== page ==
Grim tale of starvation during Stalin's `hidden holocaust'
Execution by Hunger: The Hidden Holocaust, by Miron Dolot. New York: W. W. Norton & Co. 231 pp. $16.95. It's a debate that can never be settled, yet it will continue to engage historians for many years. It is whether Adolf Hitler or Joseph Stalin was the man responsible for the greatest amount of human suffering in history.
The difficulty in resolving this question lies in the fact that each man's crimes are so similar. Each set out deliberately to murder millions of innocent men, women, and children; showed himself utterly devoid of any touch of kindliness or mercy; and combined unspeakable cruelty with the most revolting hypocrisy. Hitler was portrayed as the unselfed, tireless warden of his people's welfare; Stalin was the kindly, pipe-smoking ``Uncle Joe.''
Hitler's millionfold murders are well known, not least because of the present West German government's readiness to have them publicized. Stalin's equally large sowing of death among Ukrainian peasants and others has received far less publicity, because of the Soviet government's continuing refusal to admit to the horrors of its own past. Nor are these deeds of Stalin without tragic relevance to the present: The enforced collectivization that in the single year of 1932-1933 starved to death 6 million to
8 million individuals still governs a bumbling Soviet agriculture.
This stupendous tragedy was due in part to the extreme reluctance Soviet Marxists show toward learning from experience. Only a few years earlier, Stalin had sought to squeeze the peasants, but was forced to retreat before their stubborn resistance and sabotage. Yet ideology was too strong for common sense, and the Russian leader imposed even more drastic measures. The result was not only a land littered with the bodies of millions of dead (that same year the Soviet Union exported 1.5 million tons of gr ain, more than enough to have saved the lives of all who starved), but the reduction of Russian agricultural production to a level markedly below what had prevailed under the excoriated czars.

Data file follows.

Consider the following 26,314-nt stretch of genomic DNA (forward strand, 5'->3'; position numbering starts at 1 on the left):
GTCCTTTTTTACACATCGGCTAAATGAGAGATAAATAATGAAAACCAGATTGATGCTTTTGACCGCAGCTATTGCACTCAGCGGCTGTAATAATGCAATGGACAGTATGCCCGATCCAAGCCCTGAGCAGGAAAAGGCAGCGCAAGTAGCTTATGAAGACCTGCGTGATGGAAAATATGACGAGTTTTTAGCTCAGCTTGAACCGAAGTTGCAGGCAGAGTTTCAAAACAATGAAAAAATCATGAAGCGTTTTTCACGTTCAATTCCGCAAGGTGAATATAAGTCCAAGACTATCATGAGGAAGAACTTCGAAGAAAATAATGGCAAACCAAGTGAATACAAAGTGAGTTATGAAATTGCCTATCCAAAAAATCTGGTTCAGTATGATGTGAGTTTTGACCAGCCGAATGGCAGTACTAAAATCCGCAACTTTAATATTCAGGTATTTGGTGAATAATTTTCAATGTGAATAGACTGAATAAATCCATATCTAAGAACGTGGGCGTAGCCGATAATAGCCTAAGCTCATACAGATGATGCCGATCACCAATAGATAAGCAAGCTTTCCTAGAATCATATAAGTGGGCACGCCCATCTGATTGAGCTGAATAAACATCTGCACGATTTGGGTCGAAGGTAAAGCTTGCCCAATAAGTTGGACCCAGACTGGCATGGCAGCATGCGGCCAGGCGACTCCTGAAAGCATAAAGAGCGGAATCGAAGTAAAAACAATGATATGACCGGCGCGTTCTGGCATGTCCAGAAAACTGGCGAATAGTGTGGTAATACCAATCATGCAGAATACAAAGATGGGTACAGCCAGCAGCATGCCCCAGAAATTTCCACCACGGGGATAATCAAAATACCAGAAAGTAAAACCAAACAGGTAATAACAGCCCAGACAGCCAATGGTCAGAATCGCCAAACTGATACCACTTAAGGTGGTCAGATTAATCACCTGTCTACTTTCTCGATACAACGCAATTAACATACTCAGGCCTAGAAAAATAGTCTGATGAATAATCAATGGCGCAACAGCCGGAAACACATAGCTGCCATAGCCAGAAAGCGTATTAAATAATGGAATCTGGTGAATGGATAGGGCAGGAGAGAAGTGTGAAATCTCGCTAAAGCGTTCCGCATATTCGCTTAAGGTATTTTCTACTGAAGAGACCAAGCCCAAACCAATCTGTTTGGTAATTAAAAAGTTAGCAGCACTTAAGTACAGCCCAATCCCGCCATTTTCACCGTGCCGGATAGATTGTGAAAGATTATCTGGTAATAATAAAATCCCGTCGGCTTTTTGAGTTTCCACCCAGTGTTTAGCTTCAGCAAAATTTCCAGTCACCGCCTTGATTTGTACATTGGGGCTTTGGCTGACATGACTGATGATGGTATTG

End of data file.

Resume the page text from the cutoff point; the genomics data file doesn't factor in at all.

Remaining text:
With measures that were at many points a foretaste of those the Nazi regime would employ in those same Russian regions, millions were forced from their homes and villages to tramp the roads without food or shelter. Kangaroo courts were set up to condemn to death sufficient numbers of people to cow the rest. Gangs of young criminals emerged from the cities to terrorize the countryside. Anyone showing the slightest resistance or disapproval met the same fate later meted out by Hitler's extermination squad s. It is small wonder that a few years later the German leader would express admiration for Stalin's methods and that Hitler was apparently the only foreign leader Stalin truly admired.
Miron Dolot (a pen name) grew up in a Ukrainian village and, from 1929 to 1933, lived through the imposition of collectivization, the seizure of peasant land, the expropriation of the food supplies upon which the peasantry lived, the expulsion of enormous numbers of helpless individuals, and the terrible months of famine that followed. The Ukraine, once called the ``breadbasket of Europe,'' became desolate, even the tallest trees stripped of their leaves by the starving people.
Were there also, as Dolot suggests, still other reasons besides Marxist collectivization behind this gruesome Soviet policy? Was Stalin suspicious of what he thought was Ukrainian nationalism? Were other parts of the USSR to be weakened (there were similar policies in force in some of the Asian Soviet republics) so as to strengthen the central position of the Great Russian majority? Or, indeed, was this primarily a display of that pathological cruelty Stalin had increasingly exhibited? Perhaps all of th ese factors were at play in this exhibition of ruthlessness, which the Soviet government has yet to condemn adequately.
This book, like those detailing Hitler's Holocaust, the Khmer Rouge's purposeful extermination of a considerable part of the Cambodian population, or the Turks' genocidal slaughter of Armenians early in the century, is a tale of unrelieved horror. It boggles the mind that such deeds could have been the official policy of a modern nation. Yet such records must be brought to mankind's attention so long as any possibility of their repetition remains. Dolot concludes: ``We could no longer cry. We had lived through so much sorrow, and had suffered so many tragic losses that we were left numb.'' We must not be.
Joseph Harrison is a former managing editor of the Monitor.